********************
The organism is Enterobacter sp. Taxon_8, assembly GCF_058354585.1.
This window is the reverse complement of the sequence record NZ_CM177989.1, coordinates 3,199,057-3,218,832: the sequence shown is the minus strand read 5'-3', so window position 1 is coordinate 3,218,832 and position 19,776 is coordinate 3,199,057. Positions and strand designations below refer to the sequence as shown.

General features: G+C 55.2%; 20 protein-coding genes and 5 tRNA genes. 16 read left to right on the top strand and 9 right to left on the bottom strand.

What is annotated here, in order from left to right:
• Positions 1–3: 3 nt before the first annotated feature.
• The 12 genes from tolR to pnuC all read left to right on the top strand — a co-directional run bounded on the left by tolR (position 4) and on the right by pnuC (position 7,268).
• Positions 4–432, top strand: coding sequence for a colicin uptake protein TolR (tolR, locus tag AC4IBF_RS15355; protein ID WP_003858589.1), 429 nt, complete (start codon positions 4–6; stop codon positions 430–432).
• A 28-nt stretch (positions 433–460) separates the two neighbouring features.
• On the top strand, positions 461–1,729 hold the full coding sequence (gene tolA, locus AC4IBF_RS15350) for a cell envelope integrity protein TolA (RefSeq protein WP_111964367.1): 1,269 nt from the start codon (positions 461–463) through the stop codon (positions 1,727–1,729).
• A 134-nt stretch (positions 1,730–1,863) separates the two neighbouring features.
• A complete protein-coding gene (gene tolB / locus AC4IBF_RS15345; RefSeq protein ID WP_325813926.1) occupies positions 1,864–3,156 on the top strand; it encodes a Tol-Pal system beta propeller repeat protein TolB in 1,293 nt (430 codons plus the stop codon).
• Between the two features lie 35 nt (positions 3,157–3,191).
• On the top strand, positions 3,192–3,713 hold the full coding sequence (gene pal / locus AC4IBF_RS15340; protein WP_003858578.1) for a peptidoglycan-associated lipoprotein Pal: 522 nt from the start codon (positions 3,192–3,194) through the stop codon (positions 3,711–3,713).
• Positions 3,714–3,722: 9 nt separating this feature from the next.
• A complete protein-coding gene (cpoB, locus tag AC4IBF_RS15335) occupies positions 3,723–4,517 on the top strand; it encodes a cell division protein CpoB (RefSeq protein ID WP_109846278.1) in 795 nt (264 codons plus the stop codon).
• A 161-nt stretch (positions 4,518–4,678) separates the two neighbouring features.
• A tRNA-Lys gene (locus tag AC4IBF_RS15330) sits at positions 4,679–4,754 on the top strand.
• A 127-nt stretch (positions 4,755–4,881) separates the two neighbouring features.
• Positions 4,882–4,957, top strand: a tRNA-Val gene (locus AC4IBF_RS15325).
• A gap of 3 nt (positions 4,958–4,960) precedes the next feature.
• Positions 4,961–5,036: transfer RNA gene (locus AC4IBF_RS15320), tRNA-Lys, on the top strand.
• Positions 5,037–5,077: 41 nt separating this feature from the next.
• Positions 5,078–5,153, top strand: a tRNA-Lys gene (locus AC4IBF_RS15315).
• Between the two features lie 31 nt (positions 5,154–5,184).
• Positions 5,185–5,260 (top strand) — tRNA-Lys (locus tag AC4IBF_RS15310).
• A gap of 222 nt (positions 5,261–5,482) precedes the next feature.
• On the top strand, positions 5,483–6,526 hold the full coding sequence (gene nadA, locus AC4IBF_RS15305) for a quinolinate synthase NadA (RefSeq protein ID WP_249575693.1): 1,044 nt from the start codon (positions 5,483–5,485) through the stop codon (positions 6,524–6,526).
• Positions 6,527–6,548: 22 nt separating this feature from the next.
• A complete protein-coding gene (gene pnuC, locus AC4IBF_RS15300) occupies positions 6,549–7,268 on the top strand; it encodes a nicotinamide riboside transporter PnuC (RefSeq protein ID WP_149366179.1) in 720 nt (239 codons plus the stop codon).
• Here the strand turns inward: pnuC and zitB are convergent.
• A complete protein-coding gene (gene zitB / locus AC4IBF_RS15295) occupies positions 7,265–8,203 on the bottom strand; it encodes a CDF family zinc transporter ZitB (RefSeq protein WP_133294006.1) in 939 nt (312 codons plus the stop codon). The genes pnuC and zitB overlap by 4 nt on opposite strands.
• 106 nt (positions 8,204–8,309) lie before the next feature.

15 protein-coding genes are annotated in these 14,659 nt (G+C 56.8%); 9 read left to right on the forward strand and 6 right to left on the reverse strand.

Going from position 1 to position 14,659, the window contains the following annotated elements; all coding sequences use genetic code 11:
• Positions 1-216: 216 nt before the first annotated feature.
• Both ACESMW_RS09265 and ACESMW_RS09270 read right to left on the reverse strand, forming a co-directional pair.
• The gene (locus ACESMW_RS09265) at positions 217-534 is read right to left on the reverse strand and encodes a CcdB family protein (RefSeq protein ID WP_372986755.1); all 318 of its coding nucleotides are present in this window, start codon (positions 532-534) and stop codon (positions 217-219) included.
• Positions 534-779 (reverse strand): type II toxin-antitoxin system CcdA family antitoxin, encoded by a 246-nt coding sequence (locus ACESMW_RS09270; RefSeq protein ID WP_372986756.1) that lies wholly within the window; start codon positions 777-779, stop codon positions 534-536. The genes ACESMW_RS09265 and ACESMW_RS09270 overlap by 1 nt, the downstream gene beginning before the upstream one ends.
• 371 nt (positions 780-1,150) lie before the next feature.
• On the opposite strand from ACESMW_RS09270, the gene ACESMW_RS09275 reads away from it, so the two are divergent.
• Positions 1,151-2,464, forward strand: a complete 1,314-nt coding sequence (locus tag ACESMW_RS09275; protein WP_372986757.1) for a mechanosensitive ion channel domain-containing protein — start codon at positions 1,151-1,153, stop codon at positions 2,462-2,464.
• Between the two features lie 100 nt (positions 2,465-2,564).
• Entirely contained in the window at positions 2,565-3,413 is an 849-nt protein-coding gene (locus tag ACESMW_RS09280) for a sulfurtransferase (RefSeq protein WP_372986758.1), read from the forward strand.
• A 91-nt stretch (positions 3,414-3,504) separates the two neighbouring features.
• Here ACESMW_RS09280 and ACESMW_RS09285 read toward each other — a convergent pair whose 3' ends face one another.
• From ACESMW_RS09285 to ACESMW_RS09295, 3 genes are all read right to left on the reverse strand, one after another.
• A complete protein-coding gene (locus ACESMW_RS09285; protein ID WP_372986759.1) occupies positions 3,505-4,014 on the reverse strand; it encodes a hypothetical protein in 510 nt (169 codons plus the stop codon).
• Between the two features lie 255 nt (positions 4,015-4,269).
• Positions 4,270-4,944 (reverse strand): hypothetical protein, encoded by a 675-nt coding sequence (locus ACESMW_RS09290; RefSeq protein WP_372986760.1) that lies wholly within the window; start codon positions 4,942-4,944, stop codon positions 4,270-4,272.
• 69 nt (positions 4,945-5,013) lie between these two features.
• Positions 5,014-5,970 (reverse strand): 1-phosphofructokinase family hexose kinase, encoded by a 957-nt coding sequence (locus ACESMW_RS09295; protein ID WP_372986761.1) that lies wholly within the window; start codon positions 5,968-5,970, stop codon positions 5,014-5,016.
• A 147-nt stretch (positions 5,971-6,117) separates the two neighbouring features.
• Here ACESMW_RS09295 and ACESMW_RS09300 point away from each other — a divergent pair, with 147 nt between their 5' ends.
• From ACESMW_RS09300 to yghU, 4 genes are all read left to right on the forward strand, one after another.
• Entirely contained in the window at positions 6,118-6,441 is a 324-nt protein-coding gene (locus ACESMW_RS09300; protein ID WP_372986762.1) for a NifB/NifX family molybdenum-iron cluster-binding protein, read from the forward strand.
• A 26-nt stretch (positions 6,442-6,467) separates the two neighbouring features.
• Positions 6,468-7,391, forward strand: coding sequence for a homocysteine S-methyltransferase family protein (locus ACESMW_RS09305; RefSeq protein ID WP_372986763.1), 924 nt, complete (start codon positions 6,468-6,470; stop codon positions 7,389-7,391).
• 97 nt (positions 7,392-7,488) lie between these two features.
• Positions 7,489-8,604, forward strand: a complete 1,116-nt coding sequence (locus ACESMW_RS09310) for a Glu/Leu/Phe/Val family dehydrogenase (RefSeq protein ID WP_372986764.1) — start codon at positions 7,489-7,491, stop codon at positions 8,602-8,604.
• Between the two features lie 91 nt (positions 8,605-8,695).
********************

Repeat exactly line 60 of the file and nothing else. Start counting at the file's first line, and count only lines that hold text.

• Between the two features lie 91 nt (positions 8,605-8,695).